“If you’ve ever had that feeling of loneliness, of being an outsider, it never quite leaves you. You can be happy or successful or whatever, but that thing still stays with you.”― Tim Burton
Feelings aren’t facts, that’s true, but man oh man can feelings be our reality. You’ve hit your thumb with the hammer or you’ve stubbed your toe on the base of the bed, and you feel as if you’ve broken something, even though you have not. Feelings may not be facts, but the pain behind those feelings is very real. Feelings aren’t just about physical things, though. I can feel like you don’t care for me, and I might be completely wrong, but what I’m feeling is what I’m feeling and can be painful. As I read Tim Burton’s quote, I knew what he meant. I’m not sure that any of us can say we’ve never felt like an outsider, and when it leads to loneliness, the thing does stay with you.
Everyone has felt like an outsider at some time:
*When others were drinking alcohol and you chose not to.
*When others were following a certain political candidate, and you chose to support another?
*When you arrived at a gathering to discover yours was the only car that didn’t cost as much as a house?
*When the language you spoke was not spoken by anyone around you?
*When you couldn’t for the life of you comprehend what the teacher was trying to teach you while everyone else seemed to ‘get it’?
We’ve almost all felt like the outsider, and chances are pretty good that we’ve helped someone else feel like the outsider whether we intended to or not. If, as Burton says, we never forget what it feels like, why aren’t we better about helping others to not feel like outsiders?
The words stung as I read them. “We realize now that until we raised a child of color, (walked in another’s shoes), our empathy combined with horror was not fully realized.”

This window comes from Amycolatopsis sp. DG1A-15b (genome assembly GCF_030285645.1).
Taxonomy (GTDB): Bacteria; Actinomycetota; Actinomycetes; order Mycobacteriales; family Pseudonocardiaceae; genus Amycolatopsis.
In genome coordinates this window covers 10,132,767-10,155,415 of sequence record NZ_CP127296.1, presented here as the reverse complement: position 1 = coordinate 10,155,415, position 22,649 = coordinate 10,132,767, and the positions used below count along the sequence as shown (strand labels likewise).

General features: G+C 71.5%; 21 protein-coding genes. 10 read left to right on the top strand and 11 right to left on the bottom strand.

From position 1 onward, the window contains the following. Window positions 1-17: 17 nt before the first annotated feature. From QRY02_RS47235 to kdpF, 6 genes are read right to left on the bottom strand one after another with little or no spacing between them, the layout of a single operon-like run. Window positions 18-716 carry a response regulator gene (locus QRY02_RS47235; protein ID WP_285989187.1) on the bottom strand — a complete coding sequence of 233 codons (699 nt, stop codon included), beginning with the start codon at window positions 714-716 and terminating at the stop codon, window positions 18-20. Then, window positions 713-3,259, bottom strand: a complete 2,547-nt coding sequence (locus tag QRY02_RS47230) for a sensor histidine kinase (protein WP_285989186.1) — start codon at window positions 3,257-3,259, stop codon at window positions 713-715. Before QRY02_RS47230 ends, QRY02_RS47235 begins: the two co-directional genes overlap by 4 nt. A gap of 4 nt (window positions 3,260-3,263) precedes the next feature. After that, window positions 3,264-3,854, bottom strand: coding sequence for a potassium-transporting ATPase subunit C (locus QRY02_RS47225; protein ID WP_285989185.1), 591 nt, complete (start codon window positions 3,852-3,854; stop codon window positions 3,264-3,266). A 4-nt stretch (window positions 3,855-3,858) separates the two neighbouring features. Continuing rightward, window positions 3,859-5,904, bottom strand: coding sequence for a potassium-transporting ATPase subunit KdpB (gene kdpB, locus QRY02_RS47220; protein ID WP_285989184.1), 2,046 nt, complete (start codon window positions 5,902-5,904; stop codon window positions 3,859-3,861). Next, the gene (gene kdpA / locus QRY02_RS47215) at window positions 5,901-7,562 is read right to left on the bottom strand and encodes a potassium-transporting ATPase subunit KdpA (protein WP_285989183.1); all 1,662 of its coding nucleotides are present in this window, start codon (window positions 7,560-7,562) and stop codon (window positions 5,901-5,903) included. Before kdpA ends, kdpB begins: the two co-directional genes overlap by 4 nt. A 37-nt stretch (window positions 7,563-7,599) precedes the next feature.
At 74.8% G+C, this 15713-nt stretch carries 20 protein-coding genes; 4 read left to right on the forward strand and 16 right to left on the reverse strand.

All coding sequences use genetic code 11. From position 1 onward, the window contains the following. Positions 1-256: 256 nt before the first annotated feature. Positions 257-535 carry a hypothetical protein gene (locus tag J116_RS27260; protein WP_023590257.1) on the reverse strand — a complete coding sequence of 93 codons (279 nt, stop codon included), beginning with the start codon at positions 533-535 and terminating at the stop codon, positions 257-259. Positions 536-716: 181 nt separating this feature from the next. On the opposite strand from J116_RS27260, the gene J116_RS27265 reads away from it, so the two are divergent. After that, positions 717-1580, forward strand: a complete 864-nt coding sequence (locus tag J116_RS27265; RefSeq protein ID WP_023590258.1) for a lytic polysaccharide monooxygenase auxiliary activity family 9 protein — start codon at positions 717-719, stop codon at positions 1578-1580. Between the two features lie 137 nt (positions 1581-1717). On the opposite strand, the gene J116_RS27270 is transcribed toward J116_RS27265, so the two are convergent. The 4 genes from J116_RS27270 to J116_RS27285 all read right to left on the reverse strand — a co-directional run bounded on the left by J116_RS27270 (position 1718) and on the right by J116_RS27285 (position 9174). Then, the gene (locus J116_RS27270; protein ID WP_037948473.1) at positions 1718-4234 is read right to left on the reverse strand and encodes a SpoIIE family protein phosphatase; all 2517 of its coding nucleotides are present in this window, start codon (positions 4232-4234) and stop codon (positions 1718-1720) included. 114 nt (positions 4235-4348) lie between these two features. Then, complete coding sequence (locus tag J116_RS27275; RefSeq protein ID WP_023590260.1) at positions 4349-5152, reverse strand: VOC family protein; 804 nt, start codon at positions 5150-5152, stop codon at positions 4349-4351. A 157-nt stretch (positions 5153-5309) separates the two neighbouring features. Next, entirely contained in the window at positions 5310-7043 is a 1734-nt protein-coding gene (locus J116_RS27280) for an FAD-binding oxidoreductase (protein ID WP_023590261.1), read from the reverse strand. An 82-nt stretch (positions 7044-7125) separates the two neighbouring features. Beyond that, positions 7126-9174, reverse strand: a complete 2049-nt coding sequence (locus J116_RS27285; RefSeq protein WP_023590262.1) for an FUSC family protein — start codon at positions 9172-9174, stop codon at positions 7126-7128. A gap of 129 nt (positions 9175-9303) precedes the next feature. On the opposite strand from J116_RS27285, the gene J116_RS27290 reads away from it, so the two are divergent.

Written by a white woman who is raising her grandchild of color, the story that followed was so hard for me to accept and to understand. The child had been the target of very mean-spirited adults. Their bigotry, their racism, their prejudice all might be cleverly hidden if I were to meet them in a public setting, but in the privacy of a home they unleashed unkindness on a child that made me look at the calendar to see if I were still in 2016.
If you were to read the story, you might be horrified as well. The hanging of flags that would remind the child where she was, the direction from another child that she must sleep outside, all ugliness that should be in a history book of a time long ago, long before we were such civilized people. Somewhere, though, between our being horrified at how a child was treated and our own actions in a situation with someone who is different than we are, we forget.
We forget the pain of being the new kid on the block, the person with the big nose or curly hair: the outsider. Instead of having empathy for those who see life differently than we do or who look different than we do, we jump on the bandwagon to belittle them and build ourselves up, though that isn’t really what we accomplish at all. When we belittle others, when we judge others based on their skin or hair or birthplace, and when we push others down because they make us uncomfortable, we make smaller people of ourselves and leave no one feeling very dignified.
In a time of hiding behind screens and spewing hate, and in a time of people being afraid that outsiders will come in and change what we’ve decided is the right way for things to be, why not consider for just a moment that change isn’t always bad? Why not consider that bringing people with different ideas and backgrounds into one place could provide a better way of living for everyone? If it would horrify you for someone to treat your child in a certain way, be certain that you are not treating others in a similar way.
Before you punch someone literally or verbally for being different than you, read the words of a wise man and choose to free yourself from your loneliness and outsider status as you are freeing someone else::
“No man will ever be whole and dignified and free except in the knowledge that the men around him are whole and dignified and free, and that the world itself is free of contempt and misuse.”― Wendell Berry, The Hidden Wound